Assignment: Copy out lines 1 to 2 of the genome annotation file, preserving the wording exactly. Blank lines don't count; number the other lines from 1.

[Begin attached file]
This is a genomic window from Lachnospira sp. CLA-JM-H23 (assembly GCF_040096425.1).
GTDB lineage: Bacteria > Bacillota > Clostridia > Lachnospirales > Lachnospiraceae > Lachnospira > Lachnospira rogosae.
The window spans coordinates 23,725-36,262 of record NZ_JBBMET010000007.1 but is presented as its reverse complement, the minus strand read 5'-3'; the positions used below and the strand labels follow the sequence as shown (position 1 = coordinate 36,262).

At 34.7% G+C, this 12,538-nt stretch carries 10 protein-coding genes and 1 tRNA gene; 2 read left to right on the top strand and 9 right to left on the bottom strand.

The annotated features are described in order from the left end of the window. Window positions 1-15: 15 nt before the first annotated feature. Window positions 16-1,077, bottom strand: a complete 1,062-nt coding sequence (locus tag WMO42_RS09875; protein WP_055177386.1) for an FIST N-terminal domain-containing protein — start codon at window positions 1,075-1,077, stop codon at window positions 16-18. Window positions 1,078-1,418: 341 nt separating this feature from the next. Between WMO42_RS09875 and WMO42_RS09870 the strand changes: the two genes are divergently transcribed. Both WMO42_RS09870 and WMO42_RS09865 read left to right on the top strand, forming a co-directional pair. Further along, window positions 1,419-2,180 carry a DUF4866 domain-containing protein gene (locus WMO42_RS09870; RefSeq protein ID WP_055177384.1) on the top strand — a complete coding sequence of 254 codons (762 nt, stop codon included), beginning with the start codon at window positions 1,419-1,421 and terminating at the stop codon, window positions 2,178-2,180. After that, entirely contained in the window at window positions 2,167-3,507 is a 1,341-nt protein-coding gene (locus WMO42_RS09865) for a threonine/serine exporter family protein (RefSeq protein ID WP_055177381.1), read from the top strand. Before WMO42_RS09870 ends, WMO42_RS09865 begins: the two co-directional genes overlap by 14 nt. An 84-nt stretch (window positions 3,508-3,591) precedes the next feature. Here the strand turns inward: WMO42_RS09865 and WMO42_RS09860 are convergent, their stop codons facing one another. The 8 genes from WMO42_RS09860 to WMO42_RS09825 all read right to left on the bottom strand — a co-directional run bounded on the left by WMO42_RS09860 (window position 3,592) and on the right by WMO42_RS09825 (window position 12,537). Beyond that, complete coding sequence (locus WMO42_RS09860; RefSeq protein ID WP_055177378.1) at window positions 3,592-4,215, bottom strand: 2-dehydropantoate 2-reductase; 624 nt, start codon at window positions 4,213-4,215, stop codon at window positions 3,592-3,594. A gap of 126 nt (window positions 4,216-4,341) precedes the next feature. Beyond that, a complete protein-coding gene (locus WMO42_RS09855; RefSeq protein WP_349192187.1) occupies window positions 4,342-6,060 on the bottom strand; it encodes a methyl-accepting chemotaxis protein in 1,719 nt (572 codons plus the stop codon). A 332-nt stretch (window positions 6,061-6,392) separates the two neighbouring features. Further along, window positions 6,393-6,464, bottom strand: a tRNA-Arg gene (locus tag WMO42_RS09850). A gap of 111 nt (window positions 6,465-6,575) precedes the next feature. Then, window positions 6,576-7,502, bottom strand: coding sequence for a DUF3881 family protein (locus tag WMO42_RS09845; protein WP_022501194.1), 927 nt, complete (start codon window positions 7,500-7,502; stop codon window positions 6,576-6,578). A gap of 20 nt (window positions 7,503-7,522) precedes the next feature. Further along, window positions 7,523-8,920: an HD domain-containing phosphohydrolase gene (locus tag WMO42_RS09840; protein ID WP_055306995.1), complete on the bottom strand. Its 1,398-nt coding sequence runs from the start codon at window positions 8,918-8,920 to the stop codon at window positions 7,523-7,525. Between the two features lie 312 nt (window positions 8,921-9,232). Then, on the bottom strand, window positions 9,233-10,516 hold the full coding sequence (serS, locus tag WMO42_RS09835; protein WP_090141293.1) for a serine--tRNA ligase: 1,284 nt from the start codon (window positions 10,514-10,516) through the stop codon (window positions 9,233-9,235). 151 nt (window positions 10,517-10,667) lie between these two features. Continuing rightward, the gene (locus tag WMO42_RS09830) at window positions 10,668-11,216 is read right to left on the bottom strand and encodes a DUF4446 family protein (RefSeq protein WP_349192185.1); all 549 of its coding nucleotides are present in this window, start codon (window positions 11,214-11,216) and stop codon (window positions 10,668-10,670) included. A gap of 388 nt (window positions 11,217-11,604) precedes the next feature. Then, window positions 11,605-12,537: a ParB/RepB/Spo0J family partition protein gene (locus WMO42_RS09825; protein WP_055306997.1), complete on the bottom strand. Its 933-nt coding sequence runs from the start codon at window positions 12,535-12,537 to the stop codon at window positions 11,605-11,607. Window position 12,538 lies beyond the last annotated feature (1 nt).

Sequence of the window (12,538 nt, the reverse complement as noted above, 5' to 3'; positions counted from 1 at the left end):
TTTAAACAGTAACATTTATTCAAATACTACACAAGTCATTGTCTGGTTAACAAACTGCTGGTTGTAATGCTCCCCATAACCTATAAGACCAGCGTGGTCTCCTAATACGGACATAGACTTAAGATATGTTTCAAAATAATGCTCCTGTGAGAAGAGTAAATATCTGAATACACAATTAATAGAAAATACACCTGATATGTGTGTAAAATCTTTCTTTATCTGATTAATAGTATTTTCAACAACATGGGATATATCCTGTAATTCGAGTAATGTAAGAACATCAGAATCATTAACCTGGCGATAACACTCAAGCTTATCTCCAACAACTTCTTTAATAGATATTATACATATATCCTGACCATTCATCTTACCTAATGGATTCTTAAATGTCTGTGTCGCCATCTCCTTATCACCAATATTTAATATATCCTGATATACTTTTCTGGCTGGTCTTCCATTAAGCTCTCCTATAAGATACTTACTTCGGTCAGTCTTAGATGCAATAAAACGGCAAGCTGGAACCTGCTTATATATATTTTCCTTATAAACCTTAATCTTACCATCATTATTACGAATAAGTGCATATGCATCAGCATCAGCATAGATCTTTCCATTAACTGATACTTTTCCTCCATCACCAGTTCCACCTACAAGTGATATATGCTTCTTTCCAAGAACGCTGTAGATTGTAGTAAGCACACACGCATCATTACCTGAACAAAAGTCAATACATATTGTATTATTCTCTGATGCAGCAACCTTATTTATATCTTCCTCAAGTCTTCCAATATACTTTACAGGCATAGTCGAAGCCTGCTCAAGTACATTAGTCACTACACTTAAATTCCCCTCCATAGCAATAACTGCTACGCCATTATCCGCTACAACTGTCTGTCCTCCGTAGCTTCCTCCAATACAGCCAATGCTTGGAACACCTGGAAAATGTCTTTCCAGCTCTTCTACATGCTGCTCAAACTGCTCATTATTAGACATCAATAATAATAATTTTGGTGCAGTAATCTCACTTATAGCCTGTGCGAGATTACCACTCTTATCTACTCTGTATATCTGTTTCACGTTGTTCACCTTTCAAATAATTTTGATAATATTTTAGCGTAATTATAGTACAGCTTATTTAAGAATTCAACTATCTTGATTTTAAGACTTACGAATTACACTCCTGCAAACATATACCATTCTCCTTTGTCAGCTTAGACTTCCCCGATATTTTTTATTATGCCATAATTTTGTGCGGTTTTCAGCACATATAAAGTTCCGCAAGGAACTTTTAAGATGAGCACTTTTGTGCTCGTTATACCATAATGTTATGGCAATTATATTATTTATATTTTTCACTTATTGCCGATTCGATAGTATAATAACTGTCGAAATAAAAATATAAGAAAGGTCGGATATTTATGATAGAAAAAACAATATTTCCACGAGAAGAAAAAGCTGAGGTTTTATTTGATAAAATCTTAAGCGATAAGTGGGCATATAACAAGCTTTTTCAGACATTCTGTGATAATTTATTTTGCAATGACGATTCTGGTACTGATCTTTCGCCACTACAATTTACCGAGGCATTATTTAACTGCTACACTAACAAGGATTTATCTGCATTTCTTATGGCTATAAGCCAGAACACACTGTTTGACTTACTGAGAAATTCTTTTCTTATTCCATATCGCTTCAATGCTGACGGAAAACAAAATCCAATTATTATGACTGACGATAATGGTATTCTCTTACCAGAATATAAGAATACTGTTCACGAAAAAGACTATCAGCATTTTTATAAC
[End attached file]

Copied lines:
This is a genomic window from Lachnospira sp. CLA-JM-H23 (assembly GCF_040096425.1).
GTDB lineage: Bacteria > Bacillota > Clostridia > Lachnospirales > Lachnospiraceae > Lachnospira > Lachnospira rogosae.